More Than Finances

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Four Tips To Help You Nail The Job Interview

Remember that WaMu commercial a few years ago, where the guy walks late into a meeting and says “Sorry I’m late, I had a job interview – nailed it!”? Hilarious!

But how many of us are actually that confident?

Having applied and interviewed for numerous jobs in my career, I know there’s a lot for me to learn to become a good interviewer. Why? Because I didn’t get most of those jobs!

If you’re anything like me, the interview can be a nerve-wracking experience. Nonetheless, if you want the job, you need to go through it.
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Working Overtime – A Blessing Or A Curse?

Working Overtime - A Blessing Or A Curse
What would you do if you were asked to work overtime? Jump at the opportunity? Protest adamantly?

How do you decide if working overtime is worth it? It may not be an easy decision to make. Here are some factors to consider when arriving at a decision.



Pay

This is probably the most important factor. How do you know if you get paid to work overtime? Find out if you’re an exempt or non-exempt employee.

If you’re non-exempt, you’ll get paid for overtime. And not only do you get paid for those extra hours, but it’s at a rate of one and a half (1.5) times hour hourly wage. Not a bad deal at all.

If you’re exempt, then unfortunately you’re not entitled to overtime pay.

Purpose Of The Extra Money

If you do get paid for working overtime, do you need the extra money? What would you do with it?

Treat yourself to something nice? Pay off debt? Build up an emergency savings account? Invest for the future?

From reading Your Money Or Your Life, you know that you trade your time and energy for money. If you don’t need the money, maybe you could decline the overtime and put that extra time to better use. What about strengthening your relationships with family and friends? Getting more exercise? Working on a side-business?

Family

If you have a family, consider their input. How will they respond to your decision to work overtime?

Will they be okay with having less time to hang out with you, doing some of the things you usually do together after work? Things such as preparing dinner? Helping the kids with homework? Taking care of the parents?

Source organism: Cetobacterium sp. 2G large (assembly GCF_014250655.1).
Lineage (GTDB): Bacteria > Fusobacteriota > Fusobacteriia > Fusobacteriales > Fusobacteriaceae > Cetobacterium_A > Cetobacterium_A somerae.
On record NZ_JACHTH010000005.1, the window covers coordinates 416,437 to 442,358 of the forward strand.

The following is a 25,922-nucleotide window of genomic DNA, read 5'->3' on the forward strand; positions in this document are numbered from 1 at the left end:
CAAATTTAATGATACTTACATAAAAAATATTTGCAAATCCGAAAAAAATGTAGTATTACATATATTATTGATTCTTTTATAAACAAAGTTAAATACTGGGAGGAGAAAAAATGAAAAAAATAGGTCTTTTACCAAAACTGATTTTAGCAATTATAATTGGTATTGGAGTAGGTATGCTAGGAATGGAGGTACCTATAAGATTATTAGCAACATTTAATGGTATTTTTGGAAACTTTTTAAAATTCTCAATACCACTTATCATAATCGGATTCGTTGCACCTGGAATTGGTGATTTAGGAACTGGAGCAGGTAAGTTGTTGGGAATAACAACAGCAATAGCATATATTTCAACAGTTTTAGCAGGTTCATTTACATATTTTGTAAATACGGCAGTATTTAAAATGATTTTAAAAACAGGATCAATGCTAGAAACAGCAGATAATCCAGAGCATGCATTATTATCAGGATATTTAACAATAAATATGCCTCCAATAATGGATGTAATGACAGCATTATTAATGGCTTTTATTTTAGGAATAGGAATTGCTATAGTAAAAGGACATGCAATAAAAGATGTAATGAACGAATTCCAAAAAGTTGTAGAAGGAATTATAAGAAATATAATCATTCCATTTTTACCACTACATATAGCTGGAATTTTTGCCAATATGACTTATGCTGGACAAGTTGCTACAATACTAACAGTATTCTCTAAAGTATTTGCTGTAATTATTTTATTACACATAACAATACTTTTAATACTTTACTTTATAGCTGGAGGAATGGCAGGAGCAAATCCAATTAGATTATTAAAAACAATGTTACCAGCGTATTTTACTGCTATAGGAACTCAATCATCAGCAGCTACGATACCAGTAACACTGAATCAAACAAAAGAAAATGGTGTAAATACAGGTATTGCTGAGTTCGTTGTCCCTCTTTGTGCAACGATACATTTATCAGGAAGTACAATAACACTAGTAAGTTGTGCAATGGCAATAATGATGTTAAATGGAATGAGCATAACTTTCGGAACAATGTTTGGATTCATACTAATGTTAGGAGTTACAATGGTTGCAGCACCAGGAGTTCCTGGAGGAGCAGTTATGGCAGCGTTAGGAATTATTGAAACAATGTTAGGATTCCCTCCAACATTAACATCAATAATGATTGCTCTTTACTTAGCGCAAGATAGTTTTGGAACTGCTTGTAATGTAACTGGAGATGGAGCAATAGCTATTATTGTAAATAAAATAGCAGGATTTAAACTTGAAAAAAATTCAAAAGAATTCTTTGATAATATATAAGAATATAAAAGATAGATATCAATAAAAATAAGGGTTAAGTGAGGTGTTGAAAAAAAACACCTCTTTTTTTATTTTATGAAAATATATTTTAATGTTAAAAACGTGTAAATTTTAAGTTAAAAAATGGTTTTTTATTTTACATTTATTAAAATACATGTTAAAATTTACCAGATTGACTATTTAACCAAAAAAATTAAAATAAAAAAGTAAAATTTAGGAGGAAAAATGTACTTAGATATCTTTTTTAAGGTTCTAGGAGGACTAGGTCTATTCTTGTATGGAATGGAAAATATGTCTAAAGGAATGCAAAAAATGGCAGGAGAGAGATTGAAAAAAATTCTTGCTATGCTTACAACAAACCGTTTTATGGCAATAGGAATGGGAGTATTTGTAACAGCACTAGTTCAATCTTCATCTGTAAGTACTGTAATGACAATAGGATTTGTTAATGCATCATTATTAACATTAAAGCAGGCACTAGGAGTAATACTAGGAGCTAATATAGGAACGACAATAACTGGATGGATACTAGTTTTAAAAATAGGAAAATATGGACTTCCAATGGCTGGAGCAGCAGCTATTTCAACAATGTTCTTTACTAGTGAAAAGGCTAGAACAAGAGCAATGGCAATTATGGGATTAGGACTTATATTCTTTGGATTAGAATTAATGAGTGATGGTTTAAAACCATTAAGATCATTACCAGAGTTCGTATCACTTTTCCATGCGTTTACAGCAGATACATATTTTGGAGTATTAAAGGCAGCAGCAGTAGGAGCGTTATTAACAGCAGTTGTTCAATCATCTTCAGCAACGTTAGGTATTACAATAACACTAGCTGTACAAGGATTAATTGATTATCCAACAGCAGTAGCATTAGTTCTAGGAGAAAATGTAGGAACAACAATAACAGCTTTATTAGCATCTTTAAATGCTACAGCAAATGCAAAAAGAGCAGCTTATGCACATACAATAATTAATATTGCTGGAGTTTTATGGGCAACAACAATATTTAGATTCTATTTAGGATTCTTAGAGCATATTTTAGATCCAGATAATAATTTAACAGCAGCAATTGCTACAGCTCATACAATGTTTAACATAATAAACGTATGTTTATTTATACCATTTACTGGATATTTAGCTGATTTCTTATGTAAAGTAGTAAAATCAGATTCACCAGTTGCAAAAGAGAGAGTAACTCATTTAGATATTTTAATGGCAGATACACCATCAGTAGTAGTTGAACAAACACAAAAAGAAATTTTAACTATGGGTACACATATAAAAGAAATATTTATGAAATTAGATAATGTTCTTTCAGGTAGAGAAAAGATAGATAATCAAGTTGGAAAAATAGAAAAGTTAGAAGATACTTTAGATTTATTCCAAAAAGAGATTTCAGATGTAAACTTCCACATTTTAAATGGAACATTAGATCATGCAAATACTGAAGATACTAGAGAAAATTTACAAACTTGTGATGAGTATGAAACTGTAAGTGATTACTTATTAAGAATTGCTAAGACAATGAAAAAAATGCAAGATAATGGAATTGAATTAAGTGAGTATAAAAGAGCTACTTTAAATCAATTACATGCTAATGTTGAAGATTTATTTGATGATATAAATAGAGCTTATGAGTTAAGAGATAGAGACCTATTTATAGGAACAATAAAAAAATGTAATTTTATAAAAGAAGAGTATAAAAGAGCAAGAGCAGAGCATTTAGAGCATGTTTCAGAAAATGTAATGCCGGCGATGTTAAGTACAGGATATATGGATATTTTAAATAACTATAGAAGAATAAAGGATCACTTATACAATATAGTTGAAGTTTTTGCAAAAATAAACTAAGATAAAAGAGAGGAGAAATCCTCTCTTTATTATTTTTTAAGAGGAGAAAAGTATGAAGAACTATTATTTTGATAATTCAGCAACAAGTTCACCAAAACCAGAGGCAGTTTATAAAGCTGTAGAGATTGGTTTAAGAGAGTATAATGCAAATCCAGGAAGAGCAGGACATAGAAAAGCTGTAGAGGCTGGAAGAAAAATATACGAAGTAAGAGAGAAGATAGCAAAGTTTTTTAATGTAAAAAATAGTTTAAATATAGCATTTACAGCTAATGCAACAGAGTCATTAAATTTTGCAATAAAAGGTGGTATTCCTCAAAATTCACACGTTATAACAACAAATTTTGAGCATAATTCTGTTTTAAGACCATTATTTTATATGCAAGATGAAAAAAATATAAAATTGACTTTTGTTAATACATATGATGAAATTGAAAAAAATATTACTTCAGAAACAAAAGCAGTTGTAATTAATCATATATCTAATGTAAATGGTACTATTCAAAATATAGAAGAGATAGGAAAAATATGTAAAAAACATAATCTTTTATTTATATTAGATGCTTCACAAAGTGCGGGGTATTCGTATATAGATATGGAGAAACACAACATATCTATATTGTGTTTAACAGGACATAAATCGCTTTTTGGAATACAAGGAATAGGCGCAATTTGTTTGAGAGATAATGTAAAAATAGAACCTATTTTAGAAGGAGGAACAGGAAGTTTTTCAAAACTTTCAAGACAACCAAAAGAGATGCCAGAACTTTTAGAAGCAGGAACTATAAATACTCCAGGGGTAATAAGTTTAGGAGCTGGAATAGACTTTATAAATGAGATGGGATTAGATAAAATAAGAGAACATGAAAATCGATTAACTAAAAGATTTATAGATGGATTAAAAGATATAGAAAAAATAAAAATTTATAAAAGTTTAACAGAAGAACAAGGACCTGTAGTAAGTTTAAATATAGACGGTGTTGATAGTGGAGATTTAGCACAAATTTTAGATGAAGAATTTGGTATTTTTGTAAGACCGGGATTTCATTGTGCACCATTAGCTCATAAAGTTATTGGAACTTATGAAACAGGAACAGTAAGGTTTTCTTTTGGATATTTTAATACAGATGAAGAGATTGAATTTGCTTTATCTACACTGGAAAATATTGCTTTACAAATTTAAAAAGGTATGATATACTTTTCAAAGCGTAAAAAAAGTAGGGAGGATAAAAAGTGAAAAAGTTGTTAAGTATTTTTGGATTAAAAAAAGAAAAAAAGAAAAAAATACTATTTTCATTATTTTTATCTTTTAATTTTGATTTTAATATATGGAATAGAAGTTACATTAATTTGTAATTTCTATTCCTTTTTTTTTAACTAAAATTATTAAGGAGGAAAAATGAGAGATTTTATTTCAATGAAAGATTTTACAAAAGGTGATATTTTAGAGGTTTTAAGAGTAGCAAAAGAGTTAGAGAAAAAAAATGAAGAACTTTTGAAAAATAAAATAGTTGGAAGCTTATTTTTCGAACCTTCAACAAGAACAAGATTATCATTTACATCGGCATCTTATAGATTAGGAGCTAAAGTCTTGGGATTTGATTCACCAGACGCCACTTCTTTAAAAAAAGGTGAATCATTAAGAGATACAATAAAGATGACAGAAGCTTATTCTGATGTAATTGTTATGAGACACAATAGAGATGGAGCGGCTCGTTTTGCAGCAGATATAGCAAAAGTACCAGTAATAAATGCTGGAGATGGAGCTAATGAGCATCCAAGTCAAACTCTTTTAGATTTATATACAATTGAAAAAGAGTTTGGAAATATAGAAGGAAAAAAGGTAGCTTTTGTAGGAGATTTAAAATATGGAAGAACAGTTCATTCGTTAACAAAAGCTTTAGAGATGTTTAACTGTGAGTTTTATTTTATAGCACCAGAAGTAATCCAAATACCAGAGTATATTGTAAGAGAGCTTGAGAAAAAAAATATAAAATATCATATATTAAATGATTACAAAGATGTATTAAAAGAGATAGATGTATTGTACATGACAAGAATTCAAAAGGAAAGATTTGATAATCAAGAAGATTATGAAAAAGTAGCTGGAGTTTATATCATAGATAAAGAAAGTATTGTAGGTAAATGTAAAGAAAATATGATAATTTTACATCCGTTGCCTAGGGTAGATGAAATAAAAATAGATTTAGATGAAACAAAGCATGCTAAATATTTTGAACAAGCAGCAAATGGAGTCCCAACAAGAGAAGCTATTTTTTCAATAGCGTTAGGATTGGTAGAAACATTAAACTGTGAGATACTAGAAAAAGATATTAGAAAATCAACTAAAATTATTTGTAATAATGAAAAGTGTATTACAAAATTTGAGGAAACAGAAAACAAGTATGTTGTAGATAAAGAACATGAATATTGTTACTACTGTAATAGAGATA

If you can talk through these issues and come to a resolution that everyone feels good about, then working overtime won’t have a negative effect on your family life.

Health

Do you think the extra hours will have an adverse effect on your health? I did a Google search on working overtime, and some of the top results showed reports that working overtime may be harmful to your heart.

Personally, I can’t say I truly know how stressful working overtime could be, because I don’t like working any longer than 40 hours a week!!!

Could added stress lead to more doctor visits? Could this in turn lead to bigger doctor’s bills, and thus throw away the extra money you just earned?

Time

How much overtime are they asking you to work? How long is it expected to last? If you can get clear expectations from your boss, this may help you in reaching your decision.

Perhaps five extra hours a week for a month or two is okay for you. On the other hand, ten extra hours a week for three months may not be worth it to you.

Opportunity

Maybe this is a chance to build up your list of accomplishments. Could this lead to better opportunities in the future? When your review comes up, could you point to the extra work you completed as a reason to deserve a raise?

What other factors would affect your decision to work overtime? How would you respond if you were asked to work overtime?

This article was included in the Carnival of Personal Finance during the week of May 24, 2010. Check out Adam’s Money Relationship blog for a variety of great articles!

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Negotiating Your Salary: How To Make $1000 A Minute by Jack Chapman | Book Review

If you’re like most people, when you look for a job, you usually want the highest salary you can get. But when it comes to negotiating salary, you may be nervous, unprepared, and end up just accepting whatever salary is offered. I know that straight out of college, I took an offer from the first company that would hire me out of sheer desperation!

Fortunately, since then I’ve learned a few things about salary negotiation. And while I’m no expert at it, I was able to use some of the techniques in this book to get a higher salary in my current position than what was originally budgeted. So if you’re not an expert either, learning some of these techniques may help you too.

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